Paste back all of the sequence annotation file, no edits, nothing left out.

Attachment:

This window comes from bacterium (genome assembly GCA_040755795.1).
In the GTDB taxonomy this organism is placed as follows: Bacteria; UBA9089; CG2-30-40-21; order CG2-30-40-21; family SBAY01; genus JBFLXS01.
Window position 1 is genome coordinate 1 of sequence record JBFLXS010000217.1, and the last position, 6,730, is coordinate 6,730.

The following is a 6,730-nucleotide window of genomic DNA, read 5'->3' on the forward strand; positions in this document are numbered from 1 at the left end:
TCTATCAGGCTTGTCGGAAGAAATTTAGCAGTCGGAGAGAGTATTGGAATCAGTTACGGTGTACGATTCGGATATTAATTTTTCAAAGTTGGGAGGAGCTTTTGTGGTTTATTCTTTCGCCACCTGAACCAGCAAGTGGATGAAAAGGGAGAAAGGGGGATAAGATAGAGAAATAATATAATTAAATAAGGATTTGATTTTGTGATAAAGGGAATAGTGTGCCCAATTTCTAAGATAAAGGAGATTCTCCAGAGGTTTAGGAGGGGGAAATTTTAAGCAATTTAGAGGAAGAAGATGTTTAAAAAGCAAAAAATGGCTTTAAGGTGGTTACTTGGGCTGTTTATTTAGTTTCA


This window comes from bacterium (genome assembly GCA_040755795.1).
In the GTDB taxonomy this organism is placed as follows: Bacteria; UBA9089; CG2-30-40-21; order CG2-30-40-21; family SBAY01; genus JBFLXS01.
Window position 1 is genome coordinate 1 of sequence record JBFLXS010000217.1, and the last position, 6,730, is coordinate 6,730.

The following is a 6,730-nucleotide window of genomic DNA, read 5'->3' on the forward strand; positions in this document are numbered from 1 at the left end:
TCTATCAGGCTTGTCGGAAGAAATTTAGCAGTCGGAGAGAGTATTGGAATCAGTTACGGTGTACGATTCGGATATTAATTTTTCAAAGTTGGGAGGAGCTTTTGTGGTTTATTCTTTCGCCACCTGAACCAGCAAGTGGATGAAAAGGGAGAAAGGGGGATAAGATAGAGAAATAATATAATTAAATAAGGATTTGATTTTGTGATAAAGGGAATAGTGTGCCCAATTTCTAAGATAAAGGAGATTCTCCAGAGGTTTAGGAGGGGGAAATTTTAAGCAATTTAGAGGAAGAAGATGTTTAAAAAGCAAAAAATGGCTTTAAGGTGGTTACTTGGGCTGTTTATTTAGTTTCA